Habitat conservation plans ensure there is adequate minimizing and mitigating of the effects non-federal activities have on threatened and endangered species, as required under Section 10 of the Endangered Species Act. The Service regularly engages conservation partners, the public, landowners, government agencies, and other stakeholders in our ongoing effort to identify innovative strategies for conserving and recovering species at risk. Habitat conservation plans provide a roadmap for species recovery that is essential to protecting ecosystems that benefit society as a whole.
This announcement opens a 30-day public inspection period on the Final HCP and NCCP that will close May 30, 2018. The Federal Register Notice, Final HCP, NCCP and Environmental Impact Statement and joint Environmental Impact Report are available at www.fws.gov/sacramento.
Centennial Dam Declared Ineligible for State Funding
From the South Yuba River Citizens League:
The California Water Commission (CWC) officially declared the Centennial Dam project application ineligible for Water Storage Investment Program (WSIP) Proposition 1 funding. The Commissioners’ unanimous ruling came late afternoon on Tuesday, May 1, the first day of their three-day meeting focused on finalizing the public benefit ratio scores for all WSIP project applicants.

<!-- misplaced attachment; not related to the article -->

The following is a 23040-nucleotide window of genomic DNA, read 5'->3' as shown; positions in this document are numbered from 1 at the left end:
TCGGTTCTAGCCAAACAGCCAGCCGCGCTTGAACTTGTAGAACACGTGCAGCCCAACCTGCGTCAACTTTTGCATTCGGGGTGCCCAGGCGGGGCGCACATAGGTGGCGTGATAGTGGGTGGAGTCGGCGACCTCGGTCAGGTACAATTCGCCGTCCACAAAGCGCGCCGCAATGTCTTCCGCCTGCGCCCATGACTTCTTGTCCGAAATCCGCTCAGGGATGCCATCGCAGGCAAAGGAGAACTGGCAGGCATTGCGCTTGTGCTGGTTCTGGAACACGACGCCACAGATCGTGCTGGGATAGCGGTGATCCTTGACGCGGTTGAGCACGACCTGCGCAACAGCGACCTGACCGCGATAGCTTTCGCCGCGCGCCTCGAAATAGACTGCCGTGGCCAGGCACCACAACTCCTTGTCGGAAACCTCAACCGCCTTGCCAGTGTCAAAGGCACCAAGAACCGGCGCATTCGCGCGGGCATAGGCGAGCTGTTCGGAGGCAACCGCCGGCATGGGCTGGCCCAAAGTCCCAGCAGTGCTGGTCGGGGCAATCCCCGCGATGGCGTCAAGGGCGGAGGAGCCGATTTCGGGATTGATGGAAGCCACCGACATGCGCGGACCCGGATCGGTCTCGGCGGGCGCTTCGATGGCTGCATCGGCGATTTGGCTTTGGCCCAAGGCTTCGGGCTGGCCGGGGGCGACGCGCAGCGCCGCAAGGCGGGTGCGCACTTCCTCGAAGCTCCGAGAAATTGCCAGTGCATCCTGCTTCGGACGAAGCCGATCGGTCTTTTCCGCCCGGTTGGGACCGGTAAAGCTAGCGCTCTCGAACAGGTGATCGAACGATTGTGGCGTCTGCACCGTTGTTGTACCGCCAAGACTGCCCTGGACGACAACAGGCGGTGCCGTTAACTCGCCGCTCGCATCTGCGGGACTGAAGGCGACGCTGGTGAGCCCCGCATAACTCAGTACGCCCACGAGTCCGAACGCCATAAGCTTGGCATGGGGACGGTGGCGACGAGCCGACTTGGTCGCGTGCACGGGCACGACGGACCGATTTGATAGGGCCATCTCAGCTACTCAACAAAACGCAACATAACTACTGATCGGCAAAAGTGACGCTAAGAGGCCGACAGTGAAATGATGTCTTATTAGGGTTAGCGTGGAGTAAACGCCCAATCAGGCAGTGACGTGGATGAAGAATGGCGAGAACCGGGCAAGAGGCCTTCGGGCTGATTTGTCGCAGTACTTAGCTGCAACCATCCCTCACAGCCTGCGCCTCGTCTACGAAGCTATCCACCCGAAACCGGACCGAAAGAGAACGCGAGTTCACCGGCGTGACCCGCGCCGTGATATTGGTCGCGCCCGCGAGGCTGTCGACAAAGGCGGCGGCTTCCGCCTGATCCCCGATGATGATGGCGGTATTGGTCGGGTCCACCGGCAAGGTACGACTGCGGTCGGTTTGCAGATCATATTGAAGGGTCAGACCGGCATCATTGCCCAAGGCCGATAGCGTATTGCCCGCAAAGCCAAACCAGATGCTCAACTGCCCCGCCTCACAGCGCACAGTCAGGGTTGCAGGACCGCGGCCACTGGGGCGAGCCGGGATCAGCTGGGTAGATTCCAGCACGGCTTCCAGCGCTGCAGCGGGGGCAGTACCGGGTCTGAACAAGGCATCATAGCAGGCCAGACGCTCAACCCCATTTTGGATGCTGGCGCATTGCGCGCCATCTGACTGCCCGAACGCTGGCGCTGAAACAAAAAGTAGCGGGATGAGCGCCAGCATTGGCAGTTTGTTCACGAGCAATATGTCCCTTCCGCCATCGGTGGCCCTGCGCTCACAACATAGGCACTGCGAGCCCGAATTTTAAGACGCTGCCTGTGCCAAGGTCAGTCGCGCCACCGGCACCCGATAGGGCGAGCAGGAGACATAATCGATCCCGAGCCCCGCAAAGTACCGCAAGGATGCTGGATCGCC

The Nevada Irrigation District (NID), the Centennial Dam applicant, did not appear at the CWC meeting to contest this decision. However, Melinda Booth, Executive Director of the South Yuba River Citizens League (SYRCL) testified during public comment in support of the ineligibility ruling.
“We would like to take this opportunity to thank the Commission for your demonstrable commitment to a transparent and open public process—one that stayed true to the requirements of the Water Storage Investment Program as endorsed by public vote back in 2014,” said Booth. “In addition to the 3,000 letters opposing WSIP funding for Centennial we delivered in February, I have 400 more with me today asking you to take the final step and vote Centennial ineligible.”
Last summer, NID claimed a 4.19 public benefit ratio (PBR) on their original Centennial Dam application. Yet, they received a PBR score of “Zero” on February 2, 2018, from CWC technical reviewers, which NID did not appeal. A PBR score of zero means that for every dollar of Proposition 1 funds spent on Centennial, the Centennial project would provide $0.00 of public ecosystem and recreational benefits to California and Californians.
“Zero cents on the dollar is a horrible rate of return for California taxpayers. Once again, the proposed Centennial Dam proves itself to be a financial boondoggle for ratepayers and taxpayers,” said Booth.